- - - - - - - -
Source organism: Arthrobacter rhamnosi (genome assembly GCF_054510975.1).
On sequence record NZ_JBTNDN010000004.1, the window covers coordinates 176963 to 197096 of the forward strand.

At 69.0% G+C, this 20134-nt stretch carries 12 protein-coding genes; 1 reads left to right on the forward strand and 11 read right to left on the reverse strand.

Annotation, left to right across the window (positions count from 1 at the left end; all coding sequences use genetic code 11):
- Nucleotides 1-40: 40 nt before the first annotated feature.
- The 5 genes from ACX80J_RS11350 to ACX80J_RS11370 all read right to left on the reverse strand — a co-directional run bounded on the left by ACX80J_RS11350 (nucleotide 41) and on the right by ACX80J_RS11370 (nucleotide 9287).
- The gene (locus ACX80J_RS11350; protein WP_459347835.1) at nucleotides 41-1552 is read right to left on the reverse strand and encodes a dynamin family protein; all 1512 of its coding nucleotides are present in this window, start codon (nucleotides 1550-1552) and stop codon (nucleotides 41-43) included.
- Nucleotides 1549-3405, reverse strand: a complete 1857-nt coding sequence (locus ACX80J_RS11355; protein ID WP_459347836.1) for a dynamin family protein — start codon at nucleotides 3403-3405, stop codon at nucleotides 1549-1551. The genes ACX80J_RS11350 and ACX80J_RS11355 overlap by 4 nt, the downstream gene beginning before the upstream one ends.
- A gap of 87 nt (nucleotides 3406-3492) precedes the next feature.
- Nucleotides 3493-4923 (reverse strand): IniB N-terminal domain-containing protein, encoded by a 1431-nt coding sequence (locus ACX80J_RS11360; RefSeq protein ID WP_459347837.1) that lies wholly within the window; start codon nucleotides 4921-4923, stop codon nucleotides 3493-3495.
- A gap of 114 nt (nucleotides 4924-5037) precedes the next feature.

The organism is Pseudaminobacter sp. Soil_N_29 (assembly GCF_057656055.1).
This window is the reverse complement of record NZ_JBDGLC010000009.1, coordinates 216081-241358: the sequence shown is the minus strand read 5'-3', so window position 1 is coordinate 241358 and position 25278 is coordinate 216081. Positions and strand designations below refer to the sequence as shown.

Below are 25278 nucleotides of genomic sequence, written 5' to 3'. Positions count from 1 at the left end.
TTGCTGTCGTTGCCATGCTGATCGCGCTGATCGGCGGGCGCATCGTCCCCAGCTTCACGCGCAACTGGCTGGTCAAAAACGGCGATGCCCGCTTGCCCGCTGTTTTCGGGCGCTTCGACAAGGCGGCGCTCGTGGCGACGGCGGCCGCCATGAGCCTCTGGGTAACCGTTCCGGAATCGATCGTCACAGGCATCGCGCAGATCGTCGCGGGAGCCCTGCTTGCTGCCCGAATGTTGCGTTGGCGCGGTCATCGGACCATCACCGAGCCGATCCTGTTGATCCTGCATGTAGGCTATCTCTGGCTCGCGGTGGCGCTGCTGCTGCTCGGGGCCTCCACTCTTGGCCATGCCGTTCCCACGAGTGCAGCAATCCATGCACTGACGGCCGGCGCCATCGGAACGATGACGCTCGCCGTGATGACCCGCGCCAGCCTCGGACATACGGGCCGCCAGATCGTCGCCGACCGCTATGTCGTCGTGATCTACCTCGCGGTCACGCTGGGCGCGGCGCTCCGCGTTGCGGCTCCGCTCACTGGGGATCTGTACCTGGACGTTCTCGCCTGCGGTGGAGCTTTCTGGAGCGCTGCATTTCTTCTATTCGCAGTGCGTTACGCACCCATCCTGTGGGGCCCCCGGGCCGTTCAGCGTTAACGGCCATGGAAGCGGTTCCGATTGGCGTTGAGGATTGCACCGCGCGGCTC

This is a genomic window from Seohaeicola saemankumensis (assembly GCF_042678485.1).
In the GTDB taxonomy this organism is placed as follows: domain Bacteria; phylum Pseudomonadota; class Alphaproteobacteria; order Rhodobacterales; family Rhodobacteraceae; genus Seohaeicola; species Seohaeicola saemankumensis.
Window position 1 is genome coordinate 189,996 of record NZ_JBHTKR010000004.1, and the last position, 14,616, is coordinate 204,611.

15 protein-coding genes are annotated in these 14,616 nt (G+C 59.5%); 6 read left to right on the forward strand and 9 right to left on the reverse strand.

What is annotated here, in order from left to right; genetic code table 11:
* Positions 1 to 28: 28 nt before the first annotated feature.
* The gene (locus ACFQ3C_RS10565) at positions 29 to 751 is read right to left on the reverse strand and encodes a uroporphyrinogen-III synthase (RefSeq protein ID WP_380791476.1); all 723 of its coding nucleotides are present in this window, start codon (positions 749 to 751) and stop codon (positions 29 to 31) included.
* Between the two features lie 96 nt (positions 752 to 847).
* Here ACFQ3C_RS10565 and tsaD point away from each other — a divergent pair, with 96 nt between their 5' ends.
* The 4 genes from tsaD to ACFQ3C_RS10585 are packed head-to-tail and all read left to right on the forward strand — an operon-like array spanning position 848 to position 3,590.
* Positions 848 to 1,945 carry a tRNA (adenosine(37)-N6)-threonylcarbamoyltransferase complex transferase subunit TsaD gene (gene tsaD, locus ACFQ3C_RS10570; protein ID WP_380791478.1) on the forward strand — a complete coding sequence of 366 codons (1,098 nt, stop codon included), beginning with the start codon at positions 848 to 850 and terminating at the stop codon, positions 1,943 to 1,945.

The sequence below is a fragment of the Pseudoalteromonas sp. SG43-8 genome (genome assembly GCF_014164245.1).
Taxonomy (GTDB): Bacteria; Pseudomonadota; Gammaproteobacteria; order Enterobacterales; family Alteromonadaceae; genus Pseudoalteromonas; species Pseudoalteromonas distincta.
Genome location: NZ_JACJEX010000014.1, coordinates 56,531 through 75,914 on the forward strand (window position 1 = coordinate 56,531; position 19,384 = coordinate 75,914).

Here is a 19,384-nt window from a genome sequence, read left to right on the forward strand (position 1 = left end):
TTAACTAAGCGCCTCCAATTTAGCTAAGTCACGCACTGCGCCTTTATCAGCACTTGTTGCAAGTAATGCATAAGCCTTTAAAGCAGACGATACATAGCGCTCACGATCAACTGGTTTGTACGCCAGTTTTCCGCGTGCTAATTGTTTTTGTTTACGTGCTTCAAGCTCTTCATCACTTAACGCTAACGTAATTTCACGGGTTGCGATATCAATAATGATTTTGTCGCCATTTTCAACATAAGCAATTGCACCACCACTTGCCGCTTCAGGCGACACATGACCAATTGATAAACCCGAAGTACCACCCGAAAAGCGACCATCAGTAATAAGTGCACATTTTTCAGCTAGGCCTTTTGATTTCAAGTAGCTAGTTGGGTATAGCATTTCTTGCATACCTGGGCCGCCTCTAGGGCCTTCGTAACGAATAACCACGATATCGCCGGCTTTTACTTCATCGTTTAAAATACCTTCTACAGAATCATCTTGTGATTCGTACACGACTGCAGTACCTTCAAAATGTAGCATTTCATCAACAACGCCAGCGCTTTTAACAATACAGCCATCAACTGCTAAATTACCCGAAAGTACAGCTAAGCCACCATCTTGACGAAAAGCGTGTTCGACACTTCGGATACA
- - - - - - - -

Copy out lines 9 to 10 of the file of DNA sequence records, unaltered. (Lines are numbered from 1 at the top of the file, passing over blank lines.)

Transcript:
- A gap of 87 nt (nucleotides 3406-3492) precedes the next feature.
- Nucleotides 3493-4923 (reverse strand): IniB N-terminal domain-containing protein, encoded by a 1431-nt coding sequence (locus ACX80J_RS11360; RefSeq protein ID WP_459347837.1) that lies wholly within the window; start codon nucleotides 4921-4923, stop codon nucleotides 3493-3495.